Throughout the past century, the line of train and metro tracks through the district of Sants (Barcelona) has been an open wound in its urban fabric, dividing the district into two virtually unconnected parts along an 800-metre section, from Plaza de Sants to calle Riera Blanca, creating the resulting urban dysfunctions in terms of acoustic pollution and deterioration of the surroundings.
In the year 2002 the city’s administration decided to start up an urban renewal project for the Sants railway corridor. Having ruled out the option of putting it underground, it was decided to confine it inside a lightweight, transparent box for a good part of the section, with the roof being turned into an 800-metre-long raised and landscaped boulevard which would later be extended along the neighbouring municipalities as far as Cornellá, giving rise to a 5-km-long “green corridor”.
The structure that holds up the building/container is comprised of prefab concrete parts in a sequence on a diagonal which adopts the shape of a great Warren beam evoking the old railway bridges, leaving large empty triangles that lend themselves to glazing them over to allow a view of the train passing through the city, reducing its acoustic impact to a minimum. Not fully glazing the building allowed three great green inclines to be built which rise from the lowest levels right up to roof level. These embankments “anchor” the building into its setting, allow the roof vegetation to spill down to the lateral streets and support pedestrian ramps that provide a “natural” access to the roof.
The building’s roof dominates the surrounding streets in heights of between 4 and 12 metres and in consequence its gardens have been turned into a vantage point over the city. They start with a great umbraculum acting as a gateway into the gardens, which are structured along two linear routes: one in the north side of the roof, with a great deal of shade provided by the trees, and another one on the south side, which is permanently in sunlight. The intermediate space between the two routes is configured as the backbone of the gardens, based on the configuration of a complex artificial topography with high density of trees and rich plantings of shrubs and ground cover, chosen according to a highly selective colour palette. The elevations present in the topography, reinforced by the density and the strategic position of the tree groves, favour the creation of spaces in which the passers-by lose the feeling of being in a city and are immersed in a natural environment.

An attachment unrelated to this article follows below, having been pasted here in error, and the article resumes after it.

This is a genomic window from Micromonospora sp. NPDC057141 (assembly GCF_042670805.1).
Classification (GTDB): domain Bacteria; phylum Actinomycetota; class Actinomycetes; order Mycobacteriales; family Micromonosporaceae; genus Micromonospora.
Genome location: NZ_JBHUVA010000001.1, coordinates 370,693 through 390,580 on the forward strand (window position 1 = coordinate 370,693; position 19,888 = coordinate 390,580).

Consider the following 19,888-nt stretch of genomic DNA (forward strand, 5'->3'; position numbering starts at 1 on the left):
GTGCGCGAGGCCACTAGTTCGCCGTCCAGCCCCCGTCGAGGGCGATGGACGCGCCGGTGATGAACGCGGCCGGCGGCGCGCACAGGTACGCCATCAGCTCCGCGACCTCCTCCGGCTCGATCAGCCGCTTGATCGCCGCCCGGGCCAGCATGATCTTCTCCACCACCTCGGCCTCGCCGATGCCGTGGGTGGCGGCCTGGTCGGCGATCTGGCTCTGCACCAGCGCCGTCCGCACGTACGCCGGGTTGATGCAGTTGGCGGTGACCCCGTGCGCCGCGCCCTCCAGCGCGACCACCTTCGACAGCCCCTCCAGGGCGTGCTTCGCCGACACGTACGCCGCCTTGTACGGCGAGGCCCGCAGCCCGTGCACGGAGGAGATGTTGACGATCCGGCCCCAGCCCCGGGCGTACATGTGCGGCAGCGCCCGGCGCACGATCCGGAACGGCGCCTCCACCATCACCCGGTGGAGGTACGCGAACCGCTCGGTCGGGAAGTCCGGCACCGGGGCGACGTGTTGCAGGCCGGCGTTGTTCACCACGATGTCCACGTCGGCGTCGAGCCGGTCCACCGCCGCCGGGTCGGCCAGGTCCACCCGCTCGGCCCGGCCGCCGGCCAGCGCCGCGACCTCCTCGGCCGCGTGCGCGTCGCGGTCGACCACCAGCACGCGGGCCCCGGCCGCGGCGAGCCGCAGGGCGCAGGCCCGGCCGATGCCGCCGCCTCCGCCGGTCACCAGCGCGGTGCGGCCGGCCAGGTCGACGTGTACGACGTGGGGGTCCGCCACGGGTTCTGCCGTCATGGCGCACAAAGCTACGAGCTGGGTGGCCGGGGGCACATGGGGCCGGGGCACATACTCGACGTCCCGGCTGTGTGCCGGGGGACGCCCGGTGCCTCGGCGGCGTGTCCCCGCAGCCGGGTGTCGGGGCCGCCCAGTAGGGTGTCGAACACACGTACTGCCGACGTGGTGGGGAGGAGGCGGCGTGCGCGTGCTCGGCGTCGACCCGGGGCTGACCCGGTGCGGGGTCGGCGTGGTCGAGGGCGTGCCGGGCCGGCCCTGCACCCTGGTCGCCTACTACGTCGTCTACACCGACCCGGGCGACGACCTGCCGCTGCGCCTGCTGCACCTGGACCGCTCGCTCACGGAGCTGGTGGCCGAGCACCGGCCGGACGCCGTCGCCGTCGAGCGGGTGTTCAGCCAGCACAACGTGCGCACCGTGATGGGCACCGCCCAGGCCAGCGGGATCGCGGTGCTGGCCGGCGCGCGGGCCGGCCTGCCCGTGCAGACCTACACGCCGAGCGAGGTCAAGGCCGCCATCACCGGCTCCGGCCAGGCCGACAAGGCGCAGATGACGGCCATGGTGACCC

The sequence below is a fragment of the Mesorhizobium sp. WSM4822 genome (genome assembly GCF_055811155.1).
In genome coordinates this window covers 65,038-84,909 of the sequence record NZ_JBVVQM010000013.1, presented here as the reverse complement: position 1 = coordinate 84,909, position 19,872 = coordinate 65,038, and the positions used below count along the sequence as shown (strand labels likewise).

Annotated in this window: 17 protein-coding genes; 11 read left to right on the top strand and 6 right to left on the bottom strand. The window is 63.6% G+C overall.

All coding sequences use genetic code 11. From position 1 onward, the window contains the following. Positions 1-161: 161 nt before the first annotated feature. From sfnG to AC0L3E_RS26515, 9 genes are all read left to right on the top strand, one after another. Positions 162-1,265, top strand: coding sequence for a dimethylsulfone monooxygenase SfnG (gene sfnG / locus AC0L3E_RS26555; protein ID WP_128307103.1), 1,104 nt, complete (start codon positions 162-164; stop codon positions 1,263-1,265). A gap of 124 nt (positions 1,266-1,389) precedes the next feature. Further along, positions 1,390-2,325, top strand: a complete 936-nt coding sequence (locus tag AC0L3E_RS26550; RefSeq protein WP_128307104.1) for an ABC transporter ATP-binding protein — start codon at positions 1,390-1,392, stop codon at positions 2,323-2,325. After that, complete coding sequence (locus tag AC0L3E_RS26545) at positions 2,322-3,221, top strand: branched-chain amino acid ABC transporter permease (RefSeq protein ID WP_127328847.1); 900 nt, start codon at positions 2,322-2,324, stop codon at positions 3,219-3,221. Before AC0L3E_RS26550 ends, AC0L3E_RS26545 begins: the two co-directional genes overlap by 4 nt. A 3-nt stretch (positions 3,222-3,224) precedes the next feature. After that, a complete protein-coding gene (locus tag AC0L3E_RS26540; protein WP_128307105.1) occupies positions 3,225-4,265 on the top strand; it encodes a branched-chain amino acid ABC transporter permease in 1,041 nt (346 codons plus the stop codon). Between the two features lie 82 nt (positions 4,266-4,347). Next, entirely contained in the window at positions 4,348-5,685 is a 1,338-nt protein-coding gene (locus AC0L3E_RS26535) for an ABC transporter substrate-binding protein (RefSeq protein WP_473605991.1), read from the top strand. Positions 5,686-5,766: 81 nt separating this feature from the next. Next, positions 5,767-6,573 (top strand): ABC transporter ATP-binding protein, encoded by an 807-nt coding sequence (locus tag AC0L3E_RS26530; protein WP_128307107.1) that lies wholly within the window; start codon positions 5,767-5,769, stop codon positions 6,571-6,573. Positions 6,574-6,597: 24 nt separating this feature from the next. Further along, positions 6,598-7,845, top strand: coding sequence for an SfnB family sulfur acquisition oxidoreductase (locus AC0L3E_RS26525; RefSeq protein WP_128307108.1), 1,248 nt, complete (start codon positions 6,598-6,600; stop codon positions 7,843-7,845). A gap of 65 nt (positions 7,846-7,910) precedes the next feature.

The most widely used types of trees are Tipuanas, Sophoras, Koelreuterias and Malus ‘Evereste’, characterised by their yellow and white flowers. The shrubs and ground cover have been distributed around the lawns, with Bulbine, red salvia, wild roses and Hedera Helix in the sunniest parts and Hedera Helix, Vinca, Gaura and Lantana in the more shaded areas.
Graduated from the Higher Technical School of Architecture of Barcelona in 1970.
He has carried out numerous architectural works focused on public facilities: Schools, Health Centres, Sports Facilities, Libraries, Hotels and Administrative and Office Buildings.
In 1992 he participated in the construction of the Olympic Village in Barcelona with the building of a set of housing, health center and offices with 50,000m2 built.
It has built several parks in the Barcelona area: Parque de la Solidaridad, Parque de las Planes, Paseo Marítimo and Parque Litoral de Sant Adrià, etc.
Together with J. A. Acebillo, he has carried out several urban development plans in European cities: Master Plan for the Forum 2004 in Barcelona, Singuidunum-Belgrade in 2010, Hellinikon-Athens in 2011, Varna-Bulgaria, Oostende-Belgium, etc.